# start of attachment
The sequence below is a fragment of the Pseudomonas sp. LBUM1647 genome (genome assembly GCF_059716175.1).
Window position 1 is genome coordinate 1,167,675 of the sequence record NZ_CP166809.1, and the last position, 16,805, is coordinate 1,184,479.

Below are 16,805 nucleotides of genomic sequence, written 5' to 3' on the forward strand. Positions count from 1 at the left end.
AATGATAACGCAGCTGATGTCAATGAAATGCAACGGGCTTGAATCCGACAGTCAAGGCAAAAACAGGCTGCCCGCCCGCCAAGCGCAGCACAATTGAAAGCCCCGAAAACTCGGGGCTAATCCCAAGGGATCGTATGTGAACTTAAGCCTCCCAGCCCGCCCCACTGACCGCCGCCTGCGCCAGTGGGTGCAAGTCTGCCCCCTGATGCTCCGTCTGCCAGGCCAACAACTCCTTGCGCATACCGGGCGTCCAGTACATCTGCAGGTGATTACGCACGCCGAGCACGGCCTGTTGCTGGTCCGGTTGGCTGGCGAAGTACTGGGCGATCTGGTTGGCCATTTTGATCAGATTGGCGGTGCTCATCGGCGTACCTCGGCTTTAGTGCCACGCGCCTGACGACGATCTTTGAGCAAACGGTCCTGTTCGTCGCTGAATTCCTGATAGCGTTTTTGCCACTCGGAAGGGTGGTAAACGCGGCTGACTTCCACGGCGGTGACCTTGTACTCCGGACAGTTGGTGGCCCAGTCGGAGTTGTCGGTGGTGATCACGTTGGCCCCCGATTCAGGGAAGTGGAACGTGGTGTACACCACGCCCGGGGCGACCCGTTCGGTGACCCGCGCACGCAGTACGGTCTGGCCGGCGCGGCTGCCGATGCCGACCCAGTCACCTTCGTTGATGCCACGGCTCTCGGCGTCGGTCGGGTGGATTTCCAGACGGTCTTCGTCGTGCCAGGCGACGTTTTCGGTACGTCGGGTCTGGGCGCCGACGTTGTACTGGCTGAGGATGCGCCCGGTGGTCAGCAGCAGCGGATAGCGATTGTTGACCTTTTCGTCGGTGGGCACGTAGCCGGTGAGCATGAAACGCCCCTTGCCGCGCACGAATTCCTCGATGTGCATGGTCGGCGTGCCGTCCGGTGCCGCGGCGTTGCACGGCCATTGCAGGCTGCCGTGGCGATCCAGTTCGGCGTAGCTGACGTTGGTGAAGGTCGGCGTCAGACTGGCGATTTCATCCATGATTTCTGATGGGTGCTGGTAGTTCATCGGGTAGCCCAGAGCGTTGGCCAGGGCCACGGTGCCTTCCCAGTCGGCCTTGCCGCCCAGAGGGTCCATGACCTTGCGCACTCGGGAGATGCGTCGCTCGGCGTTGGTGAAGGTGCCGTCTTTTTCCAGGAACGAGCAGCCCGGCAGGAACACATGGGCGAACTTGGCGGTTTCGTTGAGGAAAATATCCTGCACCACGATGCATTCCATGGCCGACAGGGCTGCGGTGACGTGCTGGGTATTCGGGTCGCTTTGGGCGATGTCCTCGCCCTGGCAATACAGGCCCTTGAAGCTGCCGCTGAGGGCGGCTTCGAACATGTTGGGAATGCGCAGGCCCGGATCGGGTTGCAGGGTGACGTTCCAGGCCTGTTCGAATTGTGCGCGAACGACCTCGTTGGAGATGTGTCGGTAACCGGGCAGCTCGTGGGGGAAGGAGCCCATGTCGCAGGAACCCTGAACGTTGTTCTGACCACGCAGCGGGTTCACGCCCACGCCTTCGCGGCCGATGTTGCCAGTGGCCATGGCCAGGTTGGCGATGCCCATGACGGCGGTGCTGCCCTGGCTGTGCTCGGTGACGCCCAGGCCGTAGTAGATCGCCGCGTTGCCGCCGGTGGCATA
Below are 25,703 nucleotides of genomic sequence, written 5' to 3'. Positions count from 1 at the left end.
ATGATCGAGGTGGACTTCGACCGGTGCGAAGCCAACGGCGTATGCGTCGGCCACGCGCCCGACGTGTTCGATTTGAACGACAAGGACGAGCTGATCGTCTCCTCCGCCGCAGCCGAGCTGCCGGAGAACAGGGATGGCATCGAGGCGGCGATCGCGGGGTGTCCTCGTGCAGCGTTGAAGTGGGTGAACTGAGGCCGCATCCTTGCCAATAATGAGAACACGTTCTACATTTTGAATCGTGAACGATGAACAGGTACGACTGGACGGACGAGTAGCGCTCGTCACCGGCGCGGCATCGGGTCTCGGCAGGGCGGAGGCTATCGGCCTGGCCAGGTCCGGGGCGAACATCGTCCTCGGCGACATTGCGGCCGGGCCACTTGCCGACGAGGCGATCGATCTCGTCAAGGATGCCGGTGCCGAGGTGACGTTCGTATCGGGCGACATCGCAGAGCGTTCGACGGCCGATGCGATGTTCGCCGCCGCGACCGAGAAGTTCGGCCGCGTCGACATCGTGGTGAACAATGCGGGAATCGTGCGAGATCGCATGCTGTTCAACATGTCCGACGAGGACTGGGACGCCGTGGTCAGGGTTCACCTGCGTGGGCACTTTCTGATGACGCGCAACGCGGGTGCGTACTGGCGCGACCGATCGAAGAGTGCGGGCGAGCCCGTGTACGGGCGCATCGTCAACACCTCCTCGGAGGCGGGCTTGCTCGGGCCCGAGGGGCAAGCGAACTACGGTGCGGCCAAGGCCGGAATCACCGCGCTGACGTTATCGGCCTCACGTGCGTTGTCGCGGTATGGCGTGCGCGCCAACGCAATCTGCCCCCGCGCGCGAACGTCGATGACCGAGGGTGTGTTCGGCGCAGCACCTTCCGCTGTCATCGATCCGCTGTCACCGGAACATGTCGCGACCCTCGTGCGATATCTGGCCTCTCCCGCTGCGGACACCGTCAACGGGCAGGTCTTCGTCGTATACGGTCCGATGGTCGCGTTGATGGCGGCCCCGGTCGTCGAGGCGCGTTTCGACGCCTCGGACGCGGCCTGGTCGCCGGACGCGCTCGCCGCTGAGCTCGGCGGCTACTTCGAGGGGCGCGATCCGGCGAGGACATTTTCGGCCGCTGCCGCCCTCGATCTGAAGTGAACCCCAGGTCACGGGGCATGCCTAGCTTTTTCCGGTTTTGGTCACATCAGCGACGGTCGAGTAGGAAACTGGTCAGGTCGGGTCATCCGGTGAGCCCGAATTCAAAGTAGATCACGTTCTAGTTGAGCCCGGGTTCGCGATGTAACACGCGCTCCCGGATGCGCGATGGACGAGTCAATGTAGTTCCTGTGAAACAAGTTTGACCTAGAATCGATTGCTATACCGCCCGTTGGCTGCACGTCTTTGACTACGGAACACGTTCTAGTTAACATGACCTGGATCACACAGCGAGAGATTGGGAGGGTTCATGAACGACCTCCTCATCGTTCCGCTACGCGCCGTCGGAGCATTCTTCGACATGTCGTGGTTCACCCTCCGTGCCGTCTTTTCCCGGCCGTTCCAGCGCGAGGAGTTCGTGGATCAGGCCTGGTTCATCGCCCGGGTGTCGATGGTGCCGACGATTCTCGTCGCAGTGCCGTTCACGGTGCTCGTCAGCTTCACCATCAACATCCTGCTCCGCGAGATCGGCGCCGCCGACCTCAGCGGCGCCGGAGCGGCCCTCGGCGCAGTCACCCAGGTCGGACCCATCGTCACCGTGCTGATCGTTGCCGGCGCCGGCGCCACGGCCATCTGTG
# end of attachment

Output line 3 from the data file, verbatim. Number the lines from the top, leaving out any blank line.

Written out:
Below are 16,805 nucleotides of genomic sequence, written 5' to 3' on the forward strand. Positions count from 1 at the left end.